Leaders who have been previously energetic, focused, and a bit ahead of everyone else can get behind, and inertia sets in.
Politicians, entrepreneurs, and leaders of all types get burned out. The problem is that because they are on centre stage, the little subtleties that indicate that they aren’t at the top of their game are missed. Agendas get stuck.
Those around them begin to whisper, get nostalgic for what was, and hope that the leader can turn it around. The signs of leadership burnout aren’t as simple as noting when someone locks him- or herself away. Burned out leaders stay active, but there is a sense that they’ve lost their edge.
The problem of leadership burnout is that no one is going to tell you. You are the person in charge. You are the entrepreneur with the great ideas. You are the CEO with ultimate authority. No one is going to come into your office and tell you that you’re losing your edge.
You have to monitor yourself to make sure that you are on top of your game. It is crucial that you learn the symptoms of burnout, so you can make a change before it’s too late.
Here are five signs to watch out for:
When you continue to return to your vision and big ideas rather than discuss operations at a tactical level, you show signs of exhaustion and burnout. While vision and aspirations should compel forward movement, they can sometimes cause paralysis.
You are a climber stuck at the base of a mountain who can’t stop looking at the peak. You spend more time forecasting and dreaming than getting things done.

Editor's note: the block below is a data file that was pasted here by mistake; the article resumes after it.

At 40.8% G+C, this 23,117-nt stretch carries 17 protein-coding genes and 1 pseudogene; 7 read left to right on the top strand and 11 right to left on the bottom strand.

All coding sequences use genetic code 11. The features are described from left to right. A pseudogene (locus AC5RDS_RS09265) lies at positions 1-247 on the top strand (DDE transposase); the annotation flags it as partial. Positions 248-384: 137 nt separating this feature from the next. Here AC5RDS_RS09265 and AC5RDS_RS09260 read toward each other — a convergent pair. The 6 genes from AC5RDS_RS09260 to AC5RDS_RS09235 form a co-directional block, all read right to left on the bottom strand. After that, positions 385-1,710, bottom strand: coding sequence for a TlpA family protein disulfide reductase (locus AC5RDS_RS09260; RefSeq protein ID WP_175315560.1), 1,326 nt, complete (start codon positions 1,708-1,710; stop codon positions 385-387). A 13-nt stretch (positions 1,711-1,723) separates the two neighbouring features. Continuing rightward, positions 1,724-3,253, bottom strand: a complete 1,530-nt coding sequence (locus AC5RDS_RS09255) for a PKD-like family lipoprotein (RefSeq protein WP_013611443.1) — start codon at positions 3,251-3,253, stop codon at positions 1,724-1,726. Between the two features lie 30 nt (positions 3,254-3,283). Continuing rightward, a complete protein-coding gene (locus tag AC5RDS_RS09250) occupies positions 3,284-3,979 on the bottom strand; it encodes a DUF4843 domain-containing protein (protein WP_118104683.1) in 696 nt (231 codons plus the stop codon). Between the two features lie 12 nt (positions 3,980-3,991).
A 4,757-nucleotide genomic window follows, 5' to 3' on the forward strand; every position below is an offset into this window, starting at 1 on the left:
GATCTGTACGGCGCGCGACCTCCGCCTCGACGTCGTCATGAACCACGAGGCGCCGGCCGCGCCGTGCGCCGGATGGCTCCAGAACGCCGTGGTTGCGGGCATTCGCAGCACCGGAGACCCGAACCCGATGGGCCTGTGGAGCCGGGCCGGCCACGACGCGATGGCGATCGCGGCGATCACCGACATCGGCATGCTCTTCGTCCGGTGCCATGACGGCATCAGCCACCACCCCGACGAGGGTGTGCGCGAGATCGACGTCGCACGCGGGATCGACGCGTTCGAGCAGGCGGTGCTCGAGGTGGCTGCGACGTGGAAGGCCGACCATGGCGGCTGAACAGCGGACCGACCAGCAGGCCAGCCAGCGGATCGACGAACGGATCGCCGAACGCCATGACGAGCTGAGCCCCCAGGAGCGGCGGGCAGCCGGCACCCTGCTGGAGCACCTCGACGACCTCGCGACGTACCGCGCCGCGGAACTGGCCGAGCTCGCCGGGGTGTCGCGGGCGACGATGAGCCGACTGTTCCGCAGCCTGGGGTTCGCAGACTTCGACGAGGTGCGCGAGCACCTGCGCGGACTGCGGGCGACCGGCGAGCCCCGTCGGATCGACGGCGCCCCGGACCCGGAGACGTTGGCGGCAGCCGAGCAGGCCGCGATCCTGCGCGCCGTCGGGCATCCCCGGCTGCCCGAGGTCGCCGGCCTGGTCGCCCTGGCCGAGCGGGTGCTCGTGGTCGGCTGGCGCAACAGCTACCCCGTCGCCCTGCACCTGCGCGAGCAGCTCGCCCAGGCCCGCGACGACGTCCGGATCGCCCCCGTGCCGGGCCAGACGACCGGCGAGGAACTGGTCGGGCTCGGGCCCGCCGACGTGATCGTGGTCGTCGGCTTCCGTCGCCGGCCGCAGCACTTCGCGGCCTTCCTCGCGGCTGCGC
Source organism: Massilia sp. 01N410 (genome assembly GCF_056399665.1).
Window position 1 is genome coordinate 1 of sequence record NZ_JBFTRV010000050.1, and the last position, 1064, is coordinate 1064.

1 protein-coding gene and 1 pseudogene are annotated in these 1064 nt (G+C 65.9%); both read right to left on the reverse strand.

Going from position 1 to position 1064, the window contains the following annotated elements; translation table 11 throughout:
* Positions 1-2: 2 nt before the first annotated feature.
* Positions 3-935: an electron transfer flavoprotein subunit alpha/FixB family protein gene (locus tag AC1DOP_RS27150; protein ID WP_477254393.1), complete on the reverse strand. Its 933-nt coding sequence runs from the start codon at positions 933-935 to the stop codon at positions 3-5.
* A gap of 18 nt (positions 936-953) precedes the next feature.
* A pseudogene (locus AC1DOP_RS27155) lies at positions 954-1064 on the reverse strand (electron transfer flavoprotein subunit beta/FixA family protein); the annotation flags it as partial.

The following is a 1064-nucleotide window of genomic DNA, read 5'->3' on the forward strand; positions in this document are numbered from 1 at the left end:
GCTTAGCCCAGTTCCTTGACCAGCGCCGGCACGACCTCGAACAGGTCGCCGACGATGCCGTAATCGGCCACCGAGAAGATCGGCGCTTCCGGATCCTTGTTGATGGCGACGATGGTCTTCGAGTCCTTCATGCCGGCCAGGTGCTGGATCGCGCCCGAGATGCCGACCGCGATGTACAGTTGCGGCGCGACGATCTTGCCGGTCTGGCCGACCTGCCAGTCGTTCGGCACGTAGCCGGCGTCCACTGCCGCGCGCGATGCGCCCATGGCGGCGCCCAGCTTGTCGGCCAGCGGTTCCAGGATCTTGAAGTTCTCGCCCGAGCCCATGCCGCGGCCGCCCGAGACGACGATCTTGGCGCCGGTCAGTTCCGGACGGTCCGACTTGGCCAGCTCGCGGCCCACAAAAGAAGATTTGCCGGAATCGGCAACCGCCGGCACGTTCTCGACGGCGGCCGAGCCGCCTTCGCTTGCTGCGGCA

Remedy: Forget the momentous challenges and rewards in front of you and focus on getting a set number of smaller tasks done on a daily basis.
If you are only talking with the same group of people week-in and week-out, something is wrong. Truly entrepreneurial leaders engage in a wide array of discussions –across industries, across interest groups– to seek new information. They continuously network. Drawing into yourself could be a sign of burnout because the enthusiasm to champion your ideas is no longer there.
Remedy: Don’t skip conferences and social events due to lack of excitement alone. Invite others into your inner circle and listen to their ideas and advice.
Mission statements and intents are never set in stone. Leaders must balance consistency with innovation. Burned out leaders, as a rule, leave well enough alone and refuse to reimagine their core purpose or message. If you fail to tug the wheel as the car heads for a cliff, you are burned out.
Remedy: Retool your message by searching for different markets, outlets, avenues of innovation, and people. You don’t have to operate within the box you constructed.
By resting on the laurels of previous successes, entrepreneurial leaders cease planning for the future. When nostalgia replaces smart, strategic thinking, you are most certainly burned out.
Remedy: Forget about yesterday’s accomplishments and set new, more challenging goals.
Leaders who are only inspired to act periodically are trying (unsuccessfully) to fight off the creeping feeling of burnout. But these bursts of energy signal burnout rather than prevent it. When you find yourself working rapidly one week and dragging your feet another –you’re burned out.
Remedy: Put together a calendar and a serious action plan. Try to work incrementally as much as possible. Jumping in and out of projects creates chaos–not only for you but for others around you.
As a leader, you have been pushing and driving an agenda for an extended period. Being on the edge all the time, as you often are, leads to the danger of burnout.
The key to self-awareness is to mindfully monitor your behaviour. These tips will help you get through those periods when you feel stuck and exhausted. And they will help you maintain your edge.
See also: How Philosophy Makes You a Better Leader